Many of the law changes that were made were done to make rugby league faster than rugby union. Two less players on the field opens up more space, and therefore more room for the offense to operate. In rugby union, teams may strategically utilize rucks to slow the game down. This especially happens toward the end of the game when the leading team has possession. You just want to eat the clock. Rugby league’s play the ball rule forces the game to be constantly moving. There is rarely a moment to rest or catch your breath in rugby league. It is truly one of the fastest paced sports in the world. Part of the reason for the pace is that rugby league eliminated a number of the big set piece plays from rugby union such as lineouts and scrums. When the ball goes out of bounds in rugby league, the game restarts simply by the team being awarded possession beginning their set of 6 tackles from the spot the ball went out of bounds. Rugby union use a lineout to restart the game. In a lineout, both teams line up their forward pack 5m away from the touch line. The offensive team’s hooker will then throw the ball between the two lines and both teams will compete for the ball. This is a more interesting way to restart the game and the thought that goes into each team’s lineout strategy is intriguing.

However, it takes longer to complete a lineout so rugby league eliminated it. Similarly, scrums are all but a formality in rugby league as they are uncontested. The players gather at the spot of the knock-on, loosely bind and the scrum-half plays the ball immediately back to his team.

Scrums in rugby union are contested. The defending team does have an opportunity to steal the ball. The scrum half must feed the ball down the middle. Each team’s hooker then attempts to hook the ball back to his team. The ball will then work its way to the back of the scrum and the team will run a play from there. The team that wins the scrum can also opt to continue to drive the scrum forward while retaining possession of the ball. This can be accomplished my having the No.8 kick the ball forward as the scrum continues to drive. The backs cannot come in to aid if it remains a scrum. If your team is really good at scrummaging, it can lead to plenty of points either through drawing a penalty or by just flat out destroying the other team.

By eliminating scrums, rucks, and lineouts rugby league created a much simpler game. World Rugby, rugby union’s governing body, has pages of laws dedicated to scrums, rucks, mauls, and lineouts. The simplified game can be advantageous to new rugby league fans in North America. Rugby league’s rules are significantly more closely related to Canadian or American football than rugby union.

The scoring system is another way the strategy between the games is altered. In rugby league, dropgoals are only worth one point and penalties just 2. This encourages teams to go for tries more often and maintains the pace of the game. For example, earlier in the article I showed a clip where Ireland marched up the field and Sexton made a dropgoal to defeat France. At the time France was winning 13-12. Ireland played masterfully to set up the drop goal, but in rugby league a team trailing by one must go for a try or draw a penalty to win. When a dropgoal or a penalty is not enough, you can get some pretty incredible finishes.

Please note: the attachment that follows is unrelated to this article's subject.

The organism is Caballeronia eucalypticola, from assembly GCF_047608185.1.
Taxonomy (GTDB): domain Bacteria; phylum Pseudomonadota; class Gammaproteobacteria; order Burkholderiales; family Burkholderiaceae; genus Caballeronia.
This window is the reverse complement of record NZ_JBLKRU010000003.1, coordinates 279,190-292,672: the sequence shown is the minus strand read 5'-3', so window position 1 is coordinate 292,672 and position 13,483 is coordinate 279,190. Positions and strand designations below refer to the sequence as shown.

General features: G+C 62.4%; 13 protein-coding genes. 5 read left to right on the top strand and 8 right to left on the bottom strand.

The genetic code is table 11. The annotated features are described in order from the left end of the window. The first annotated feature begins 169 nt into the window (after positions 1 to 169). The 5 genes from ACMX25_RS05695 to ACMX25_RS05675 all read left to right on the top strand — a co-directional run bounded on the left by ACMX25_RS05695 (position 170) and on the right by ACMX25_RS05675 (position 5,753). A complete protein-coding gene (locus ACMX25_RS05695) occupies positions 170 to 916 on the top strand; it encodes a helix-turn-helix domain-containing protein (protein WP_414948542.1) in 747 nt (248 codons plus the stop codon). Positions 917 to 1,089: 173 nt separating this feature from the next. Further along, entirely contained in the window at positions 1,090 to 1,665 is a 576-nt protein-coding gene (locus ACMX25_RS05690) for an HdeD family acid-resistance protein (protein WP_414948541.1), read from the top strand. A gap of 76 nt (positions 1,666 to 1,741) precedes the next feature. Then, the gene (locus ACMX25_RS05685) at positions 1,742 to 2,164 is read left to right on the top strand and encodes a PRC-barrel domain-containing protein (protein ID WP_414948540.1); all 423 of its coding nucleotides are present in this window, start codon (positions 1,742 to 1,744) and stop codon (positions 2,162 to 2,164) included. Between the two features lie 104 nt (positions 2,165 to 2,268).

Of course, if a game is tied late, a drop goal is quite dramatic.

So which one is better? Well, neither one is inherently better than the other. They are both incredibly entertaining. It basically just comes down to individual preference. Rugby league is a simpler game, but it is also faster. Rugby union is a more strategic game and features more physicality. The rules of rugby league may leave players more vulnerable for bigger individual hits, but rugby union features rucks, scrums, lineouts and mauls that will be grueling. Those same rucks, scrums, lineouts, and mauls are also what adds significantly to the strategic elements of rugby union.

Ultimately, rugby union is the more globally popular code. In most places in the world if you say “rugby” people will think of rugby union first. At the Olympics the Rugby Sevens tournament is played under union rules. Here in Ontario (and the rest of Canada), rugby union is the code of rugby played in high schools and at the University\College level. If someone wanted to play rugby, there is significantly more rugby union clubs than rugby league clubs. Of course, the main reason for that is rugby union has been in Canada since the 1860s but rugby league is still quite new to Canadians. The Canadian Rugby League Association was only formed in 2010. However, there are still pockets of the world where rugby league is more popular than rugby union. Northern England still remains a hotbed for rugby league and most of the clubs in the RFL still reside there. Australia has been the dominant force in rugby league for nearly the entire existence of the sport. The Australian national team, known as the Kangaroos, has won an astonishing 11 out of 15 Rugby League World Cups. The NRL, rugby league’s best competition, is based out of Australia (with one team in New Zealand). Papua New Guinea and Cook Islands are the only two countries in the world where rugby league is considered the national sport. There are 7 nations consider rugby union their national sport; Fiji, Samoa, Tonga, Georgia, Madagascar, Wales, and New Zealand. The New Zealand All Blacks are the most famous rugby union team in the world. The All Blacks have won a record 3 Rugby World Cups and dominate every major competition they compete in. The team’s iconic solid black jersey and the pregame Haka make them easily identifiable to casual fans as well. The team is sponsored by Adidas and is frequently featured in many advertising campaigns for the brand around the world.

I hope that the first lesson of Ruck U was a success and I was able to clear up any confusion between rugby league and rugby union. It is truly fantastic that Toronto now has both a rugby league and a rugby union team. None of the home games between the Arrows and the Wolfpack are going to overlap so everyone will have plenty of opportunities to experience both codes of this amazing sport. I hope you enjoyed lesson 1 of Ruck U. Stay tuned for Lesson 2.

Recent Posts
Archive

© 2020 Layman's Sports. Proudly created with Wix.com

  • Facebook
  • Twitter
  • YouTube
  • SoundCloud